Driving the Prius+ is a nice surprise. In EV mode it is expectedly silent, and even with the engine running it has all smoothness and quietness we’ve come to expect. The quicker-acting steering is pleasantly firm, the chassis turn-in is better than the MPV norm, yet the Prius+ feels serene and stable at all times. You never feel the powertrain varying its torque, but the car certainly does ride flat.

Should I buy one?

Toyota can expect success with its Prius+, mostly because few rivals can match its 50mpg-plus. Its main drawback is that the rear seats are too cramped for European-sized adults, but then, cars like this are mostly for kid-carrying anyway. For that purpose, the Prius+ is ideal.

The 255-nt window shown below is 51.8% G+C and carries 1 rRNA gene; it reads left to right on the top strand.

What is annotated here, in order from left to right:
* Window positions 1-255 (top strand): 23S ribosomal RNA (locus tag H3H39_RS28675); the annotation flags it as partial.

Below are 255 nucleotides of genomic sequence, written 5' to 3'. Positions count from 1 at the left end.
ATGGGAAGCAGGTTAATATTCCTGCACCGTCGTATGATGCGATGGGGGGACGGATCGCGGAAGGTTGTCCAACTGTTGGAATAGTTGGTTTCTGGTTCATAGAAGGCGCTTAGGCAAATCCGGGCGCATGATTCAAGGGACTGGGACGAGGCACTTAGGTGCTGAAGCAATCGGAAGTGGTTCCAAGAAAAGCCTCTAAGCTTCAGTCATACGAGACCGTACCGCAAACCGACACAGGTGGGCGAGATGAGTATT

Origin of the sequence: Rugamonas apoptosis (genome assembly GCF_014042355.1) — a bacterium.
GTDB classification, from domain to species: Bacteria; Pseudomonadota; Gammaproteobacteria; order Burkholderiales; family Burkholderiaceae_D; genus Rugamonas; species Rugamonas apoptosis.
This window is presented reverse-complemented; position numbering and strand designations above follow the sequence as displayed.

Toyota Prius+

Price: £25,000 (est); Top speed: 106mph; 0-62mph: 11.8sec; Economy: 57.7mpg (combined); CO2: 99g/km; Engine type: 1797cc, 16v, 4cyl petrol + electric motor; Power: 98bhp + 80bhp; Torque: 105lb ft + 152lb ft; EV range: 2 miles; Gearbox: CVT

Join the debate

Comments
27

8 December 2011

Id have one. Alright id probably rather have an ecoboost 240 S max, but it looks ok, sounds ok to drive too. These days I see the Prius as being for people who want to sensibly keep their fuel bills down rather than eco hippy wierdy beardy greenpeace smug london arty farrty mobiles.

8 December 2011

`Toyota can expect success with its Prius+, mostly because few rivals can match its 50mpg-plus.`

I`m getting an easy 47mpg out of my 2010 Verso 2.0d

8 December 2011

When many Toyota drivers can't get near the 70 mpg combined figure on the standard Prius, why would they expect success on a bigger, heavier car?

Is that smoke I see in that Toyota logo-ed mirror?

8 December 2011

[quote jamesf1]These days I see the Prius as being for people who want to sensibly keep their fuel bills down... [/quote]